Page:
In the case of fentanyl and its longer half-life in the body, a higher dose of naloxone is oftentimes needed.
Bear in mind that naloxone can precipitate immediate narcotic withdrawal symptoms as overdose symptoms are reversed.
Physicians can help ensure ready access to naloxone. Consider prescribing naloxone when you give certain patients their initial opioid prescription. Patients who are candidates for naloxone kits include those who are:
Taking high doses of opioids for long-term management of chronic pain.
Discharged from emergency medical care following opioid intoxication or poisoning.
At high risk for overdose because of a legitimate medical need for analgesia, coupled with a suspected or confirmed history of substance abuse, dependence, or non-medical use of prescription or illicit opioids.
Completing mandatory opioid detoxification or abstinence programs.
Recently released from incarceration and are past users or abusers of opioids. These individuals presumably have high opioid tolerance as well as a high risk of relapse to opioid use. They also have an increased risk for overdose due to a period of abstinence.
Note: Naloxone is not effective in treating overdoses of benzodiazepines (such as Valium, Xanax, or Klonopin), barbiturates, amitriptyline, GHB, or ketamine. It also is not effective in overdoses of stimulants, such as cocaine and amphetamines (including methamphetamine and Ecstasy). However, if opioids were taken in combination with any of these sedatives or stimulants, naloxone may be helpful.
Opiate users need to be made aware of the danger of fentanyl either by itself or laced with other drugs. Points to stress to the user:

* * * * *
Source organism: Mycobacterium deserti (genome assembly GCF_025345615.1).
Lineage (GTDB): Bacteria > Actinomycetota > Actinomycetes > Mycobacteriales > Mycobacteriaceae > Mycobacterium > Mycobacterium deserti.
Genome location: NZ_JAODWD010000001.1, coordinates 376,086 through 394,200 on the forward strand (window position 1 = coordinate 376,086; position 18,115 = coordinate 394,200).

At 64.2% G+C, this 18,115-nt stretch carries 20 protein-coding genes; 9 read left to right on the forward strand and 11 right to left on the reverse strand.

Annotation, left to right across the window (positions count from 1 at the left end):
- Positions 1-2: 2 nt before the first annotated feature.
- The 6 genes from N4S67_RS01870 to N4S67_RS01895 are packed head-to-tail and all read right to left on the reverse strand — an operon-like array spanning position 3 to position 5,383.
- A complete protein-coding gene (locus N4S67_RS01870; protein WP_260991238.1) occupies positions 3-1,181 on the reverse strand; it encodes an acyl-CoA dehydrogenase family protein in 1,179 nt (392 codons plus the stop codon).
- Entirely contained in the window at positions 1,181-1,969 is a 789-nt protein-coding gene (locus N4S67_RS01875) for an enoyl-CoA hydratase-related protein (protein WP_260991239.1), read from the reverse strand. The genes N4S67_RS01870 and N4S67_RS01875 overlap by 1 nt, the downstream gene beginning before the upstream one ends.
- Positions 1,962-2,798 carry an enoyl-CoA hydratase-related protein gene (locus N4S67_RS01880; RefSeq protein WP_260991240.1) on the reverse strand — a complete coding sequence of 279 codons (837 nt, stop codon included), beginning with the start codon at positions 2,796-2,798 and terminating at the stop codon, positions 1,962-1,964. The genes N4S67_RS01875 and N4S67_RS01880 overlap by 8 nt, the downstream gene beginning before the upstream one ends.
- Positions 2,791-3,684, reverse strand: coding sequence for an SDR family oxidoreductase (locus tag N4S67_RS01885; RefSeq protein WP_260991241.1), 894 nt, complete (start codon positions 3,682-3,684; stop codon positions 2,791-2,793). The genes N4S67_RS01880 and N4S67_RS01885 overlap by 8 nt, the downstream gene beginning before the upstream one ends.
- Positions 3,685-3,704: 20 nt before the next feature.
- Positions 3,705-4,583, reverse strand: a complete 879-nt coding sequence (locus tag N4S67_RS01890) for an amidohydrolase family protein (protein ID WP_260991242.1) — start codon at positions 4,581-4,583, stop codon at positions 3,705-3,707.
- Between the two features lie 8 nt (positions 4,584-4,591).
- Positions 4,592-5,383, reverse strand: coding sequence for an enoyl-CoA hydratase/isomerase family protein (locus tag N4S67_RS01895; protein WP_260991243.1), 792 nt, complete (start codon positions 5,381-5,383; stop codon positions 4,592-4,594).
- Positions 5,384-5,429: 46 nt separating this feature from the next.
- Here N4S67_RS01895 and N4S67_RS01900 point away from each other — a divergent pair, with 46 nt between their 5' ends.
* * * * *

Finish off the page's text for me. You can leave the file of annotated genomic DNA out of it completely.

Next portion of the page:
Oftentimes fentanyl is laced with other drugs without the user's knowledge;
Fentanyl is more likely to be fatal due to its longer half-life in the body;
Encourage opiate users to purchase supply from the same dealer;
If they purchase the product from a new dealer, use less than their normal amount; and,
Make sure that the user, their family and friends all have been trained on signs and symptoms of an overdose, how to administer IN naloxone and the importance of calling 911 immediately even with IN naloxone administration
For further information
Refer to the "Fentanyl SAMHSA letter to physicians" and fact sheet at: https://buprenorphine.samhsa.gov/20130715114030811.pdf
Refer to the SAMHSA Opioid Overdose TOOLKIT at: https://store.samhsa.gov/shin/content/SMA13-4742/Overdose_Toolkit_2014_Jan.pdf
Refer to information about Project DAWN on the ODH website: https://www.healthy.ohio.gov/vipp/drug/ProjectDAWN.aspx
Refer to information about the availability of naloxone at pharmacies on the Ohio State Board of Pharmacy website: www.pharmacy.ohio.gov and for a listing of participating pharmacies: www.pharmacy.ohio.gov/dispense
Cite this: Health Alert From the Ohio Department of Health - Medscape - Sep 24, 2015.